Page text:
Cortez Masto Announces Grant Funding to Support Mental Health Programs for Law Enforcement
Washington, D.C. – U.S. Senator Catherine Cortez Masto (D-Nev.) announced $124,992 in grant funding from Department of Justice’s Office of Community Oriented Policing Services (COPS Office) for the North Las Vegas Peer Support Project. This grant award is part of the Law Enforcement Mental Health and Wellness Act Program, which helps improve the delivery of and access to mental health and wellness services for law enforcement through training and technical assistance, demonstration projects, implementation of promising practices related to peer mentoring mental health and wellness, and suicide prevention programs. Senator Cortez Masto’s Law Enforcement Suicide Data Collection Act, which was signed into law in June, will build on these efforts by tracking law enforcement suicides and attempted suicides and using the anonymous data collected to improve mental health intervention and decrease law enforcement suicides.
“Peer support programs are an incredibly successful way to deliver mental health support to law enforcement. This grant funding will ensure police officers around Las Vegas can access the counseling and training they need to serve the public and keep themselves healthy, both mentally and physically. In honor of National Suicide Prevention Awareness Month this September, I’m continuing to work to find bipartisan solutions, like my recently passed Law Enforcement Suicide Data Collection Act, that bolster mental health resources for our police officers in Nevada, and across the country.”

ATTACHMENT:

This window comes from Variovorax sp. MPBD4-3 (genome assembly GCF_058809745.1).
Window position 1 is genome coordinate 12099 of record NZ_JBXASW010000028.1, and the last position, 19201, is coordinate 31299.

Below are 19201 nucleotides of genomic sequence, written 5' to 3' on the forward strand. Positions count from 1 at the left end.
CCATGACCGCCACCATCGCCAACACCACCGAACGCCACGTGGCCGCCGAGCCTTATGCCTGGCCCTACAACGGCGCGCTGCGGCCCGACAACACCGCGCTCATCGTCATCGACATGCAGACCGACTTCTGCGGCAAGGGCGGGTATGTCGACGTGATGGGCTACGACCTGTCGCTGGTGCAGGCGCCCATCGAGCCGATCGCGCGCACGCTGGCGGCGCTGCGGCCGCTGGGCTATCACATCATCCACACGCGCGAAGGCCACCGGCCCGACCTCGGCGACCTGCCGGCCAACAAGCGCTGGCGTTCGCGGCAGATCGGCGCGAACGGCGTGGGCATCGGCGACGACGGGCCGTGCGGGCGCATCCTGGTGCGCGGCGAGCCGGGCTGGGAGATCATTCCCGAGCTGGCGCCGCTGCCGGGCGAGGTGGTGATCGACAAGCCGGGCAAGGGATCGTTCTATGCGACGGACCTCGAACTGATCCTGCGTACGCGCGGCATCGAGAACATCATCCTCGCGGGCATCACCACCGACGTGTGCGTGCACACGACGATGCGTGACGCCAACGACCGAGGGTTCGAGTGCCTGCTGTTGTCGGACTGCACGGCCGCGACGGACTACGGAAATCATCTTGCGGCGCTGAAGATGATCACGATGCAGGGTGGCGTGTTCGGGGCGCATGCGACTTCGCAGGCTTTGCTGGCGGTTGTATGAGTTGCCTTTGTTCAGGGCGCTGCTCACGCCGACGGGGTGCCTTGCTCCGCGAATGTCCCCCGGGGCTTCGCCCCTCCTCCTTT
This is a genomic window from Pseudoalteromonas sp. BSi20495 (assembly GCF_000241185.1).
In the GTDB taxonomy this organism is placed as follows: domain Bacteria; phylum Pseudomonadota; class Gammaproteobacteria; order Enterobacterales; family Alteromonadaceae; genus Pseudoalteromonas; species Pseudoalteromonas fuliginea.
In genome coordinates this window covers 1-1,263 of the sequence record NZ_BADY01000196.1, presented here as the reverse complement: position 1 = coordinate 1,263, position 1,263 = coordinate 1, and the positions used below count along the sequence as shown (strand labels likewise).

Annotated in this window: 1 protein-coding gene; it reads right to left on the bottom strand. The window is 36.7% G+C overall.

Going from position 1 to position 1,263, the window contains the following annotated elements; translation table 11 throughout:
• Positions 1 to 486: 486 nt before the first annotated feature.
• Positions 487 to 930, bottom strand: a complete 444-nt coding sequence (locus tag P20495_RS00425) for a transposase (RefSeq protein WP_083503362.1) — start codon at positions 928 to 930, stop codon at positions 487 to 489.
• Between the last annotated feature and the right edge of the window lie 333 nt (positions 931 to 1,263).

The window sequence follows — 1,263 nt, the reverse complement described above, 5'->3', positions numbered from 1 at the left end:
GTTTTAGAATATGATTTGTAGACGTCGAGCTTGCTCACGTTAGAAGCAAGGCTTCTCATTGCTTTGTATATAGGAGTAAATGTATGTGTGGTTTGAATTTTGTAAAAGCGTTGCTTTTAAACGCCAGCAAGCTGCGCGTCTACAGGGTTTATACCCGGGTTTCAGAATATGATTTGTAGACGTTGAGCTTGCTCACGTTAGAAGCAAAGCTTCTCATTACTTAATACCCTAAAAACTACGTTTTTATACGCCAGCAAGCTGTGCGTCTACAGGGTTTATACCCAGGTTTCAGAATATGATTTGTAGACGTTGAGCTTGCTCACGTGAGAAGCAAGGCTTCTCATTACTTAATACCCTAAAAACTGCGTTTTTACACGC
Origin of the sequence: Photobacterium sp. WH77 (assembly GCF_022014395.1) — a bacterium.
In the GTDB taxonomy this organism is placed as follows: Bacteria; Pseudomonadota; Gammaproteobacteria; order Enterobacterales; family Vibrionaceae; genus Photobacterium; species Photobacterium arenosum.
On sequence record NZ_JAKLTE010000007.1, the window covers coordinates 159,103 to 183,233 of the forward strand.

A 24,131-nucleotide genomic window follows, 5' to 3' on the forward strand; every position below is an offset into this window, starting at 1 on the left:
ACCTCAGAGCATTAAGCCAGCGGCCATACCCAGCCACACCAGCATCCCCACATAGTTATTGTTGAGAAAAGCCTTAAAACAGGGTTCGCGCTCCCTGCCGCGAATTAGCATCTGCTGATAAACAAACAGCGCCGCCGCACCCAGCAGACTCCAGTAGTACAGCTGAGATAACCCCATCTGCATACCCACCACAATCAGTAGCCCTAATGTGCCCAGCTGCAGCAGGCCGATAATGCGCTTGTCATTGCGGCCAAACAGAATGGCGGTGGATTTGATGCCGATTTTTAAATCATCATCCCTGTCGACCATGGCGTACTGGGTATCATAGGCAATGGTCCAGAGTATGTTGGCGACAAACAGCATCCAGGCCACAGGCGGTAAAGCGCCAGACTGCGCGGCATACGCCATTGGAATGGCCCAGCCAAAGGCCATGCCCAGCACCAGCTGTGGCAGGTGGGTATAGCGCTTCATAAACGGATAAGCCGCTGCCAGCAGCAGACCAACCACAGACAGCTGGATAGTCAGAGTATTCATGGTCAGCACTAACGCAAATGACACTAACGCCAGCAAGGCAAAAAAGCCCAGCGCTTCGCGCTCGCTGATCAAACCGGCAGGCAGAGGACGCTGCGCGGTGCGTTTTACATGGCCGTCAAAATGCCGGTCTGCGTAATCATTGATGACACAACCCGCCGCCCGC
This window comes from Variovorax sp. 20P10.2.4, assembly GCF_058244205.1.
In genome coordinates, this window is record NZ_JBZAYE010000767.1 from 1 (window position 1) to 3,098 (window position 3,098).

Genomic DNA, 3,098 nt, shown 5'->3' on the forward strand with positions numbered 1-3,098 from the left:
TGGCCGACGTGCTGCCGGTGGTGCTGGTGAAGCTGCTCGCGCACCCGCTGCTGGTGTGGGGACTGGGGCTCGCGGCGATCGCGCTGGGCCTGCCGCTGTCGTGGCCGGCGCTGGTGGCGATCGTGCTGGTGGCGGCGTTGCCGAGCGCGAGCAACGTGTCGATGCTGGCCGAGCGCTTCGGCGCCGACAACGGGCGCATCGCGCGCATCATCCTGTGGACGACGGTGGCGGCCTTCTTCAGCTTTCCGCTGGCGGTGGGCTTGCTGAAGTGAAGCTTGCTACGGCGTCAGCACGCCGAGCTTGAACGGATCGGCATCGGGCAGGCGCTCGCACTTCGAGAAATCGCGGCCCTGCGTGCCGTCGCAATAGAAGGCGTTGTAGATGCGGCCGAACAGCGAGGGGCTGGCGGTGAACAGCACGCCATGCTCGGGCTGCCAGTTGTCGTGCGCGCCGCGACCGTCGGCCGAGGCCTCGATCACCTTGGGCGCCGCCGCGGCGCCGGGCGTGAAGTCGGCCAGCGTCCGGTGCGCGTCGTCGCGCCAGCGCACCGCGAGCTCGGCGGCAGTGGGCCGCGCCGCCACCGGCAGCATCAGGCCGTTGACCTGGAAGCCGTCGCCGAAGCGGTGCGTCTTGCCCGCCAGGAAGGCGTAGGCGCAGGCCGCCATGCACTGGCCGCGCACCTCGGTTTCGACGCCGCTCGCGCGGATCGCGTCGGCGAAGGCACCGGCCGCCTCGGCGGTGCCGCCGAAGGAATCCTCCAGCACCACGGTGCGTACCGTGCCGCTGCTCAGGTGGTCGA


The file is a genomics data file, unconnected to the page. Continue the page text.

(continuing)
Senator Cortez Masto’s bipartisan legislation with Senator Josh Hawley (R-Mo.) to help prevent law enforcement suicides was signed into law by the President in June. The Law Enforcement Suicide Data Collection Act will track law enforcement suicides and attempted suicides and use the anonymous data collected to improve mental health intervention and decrease law enforcement suicides. The Senator has also introduced the Confidentiality Opportunities for Peer Support (COPS) Counseling Act, which would ensure that the information disclosed during peer support counseling sessions by federal law enforcement officers is kept confidential. The legislation also requires the Department of Justice (DOJ) to make a list of best practices publicly available on the department’s website.
Senator Cortez Masto also supports peer support programs for all Nevadans, and recently introduced the Virtual Peer Support Act to help boost the capacity of peer behavioral health support programs by transitioning them to an online setting.
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